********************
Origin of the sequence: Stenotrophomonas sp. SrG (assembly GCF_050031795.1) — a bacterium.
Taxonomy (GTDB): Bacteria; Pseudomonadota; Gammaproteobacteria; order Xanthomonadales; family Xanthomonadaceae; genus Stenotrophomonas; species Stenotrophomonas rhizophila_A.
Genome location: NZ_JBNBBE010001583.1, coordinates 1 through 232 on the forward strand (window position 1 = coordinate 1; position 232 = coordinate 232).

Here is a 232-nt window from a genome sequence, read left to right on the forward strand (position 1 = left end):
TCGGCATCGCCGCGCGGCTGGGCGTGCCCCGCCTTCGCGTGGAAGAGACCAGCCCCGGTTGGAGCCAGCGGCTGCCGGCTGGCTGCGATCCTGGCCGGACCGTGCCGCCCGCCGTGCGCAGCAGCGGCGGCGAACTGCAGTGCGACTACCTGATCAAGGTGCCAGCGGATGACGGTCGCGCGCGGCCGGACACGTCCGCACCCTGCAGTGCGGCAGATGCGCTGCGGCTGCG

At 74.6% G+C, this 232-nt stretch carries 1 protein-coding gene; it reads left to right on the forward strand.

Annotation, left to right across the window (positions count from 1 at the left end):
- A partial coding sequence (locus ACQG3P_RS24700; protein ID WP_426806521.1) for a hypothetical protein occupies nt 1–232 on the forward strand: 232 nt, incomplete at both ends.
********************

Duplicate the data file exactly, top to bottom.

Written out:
Origin of the sequence: Stenotrophomonas sp. SrG (assembly GCF_050031795.1) — a bacterium.
Taxonomy (GTDB): Bacteria; Pseudomonadota; Gammaproteobacteria; order Xanthomonadales; family Xanthomonadaceae; genus Stenotrophomonas; species Stenotrophomonas rhizophila_A.
Genome location: NZ_JBNBBE010001583.1, coordinates 1 through 232 on the forward strand (window position 1 = coordinate 1; position 232 = coordinate 232).

Here is a 232-nt window from a genome sequence, read left to right on the forward strand (position 1 = left end):
TCGGCATCGCCGCGCGGCTGGGCGTGCCCCGCCTTCGCGTGGAAGAGACCAGCCCCGGTTGGAGCCAGCGGCTGCCGGCTGGCTGCGATCCTGGCCGGACCGTGCCGCCCGCCGTGCGCAGCAGCGGCGGCGAACTGCAGTGCGACTACCTGATCAAGGTGCCAGCGGATGACGGTCGCGCGCGGCCGGACACGTCCGCACCCTGCAGTGCGGCAGATGCGCTGCGGCTGCG

At 74.6% G+C, this 232-nt stretch carries 1 protein-coding gene; it reads left to right on the forward strand.

Annotation, left to right across the window (positions count from 1 at the left end):
- A partial coding sequence (locus ACQG3P_RS24700; protein ID WP_426806521.1) for a hypothetical protein occupies nt 1–232 on the forward strand: 232 nt, incomplete at both ends.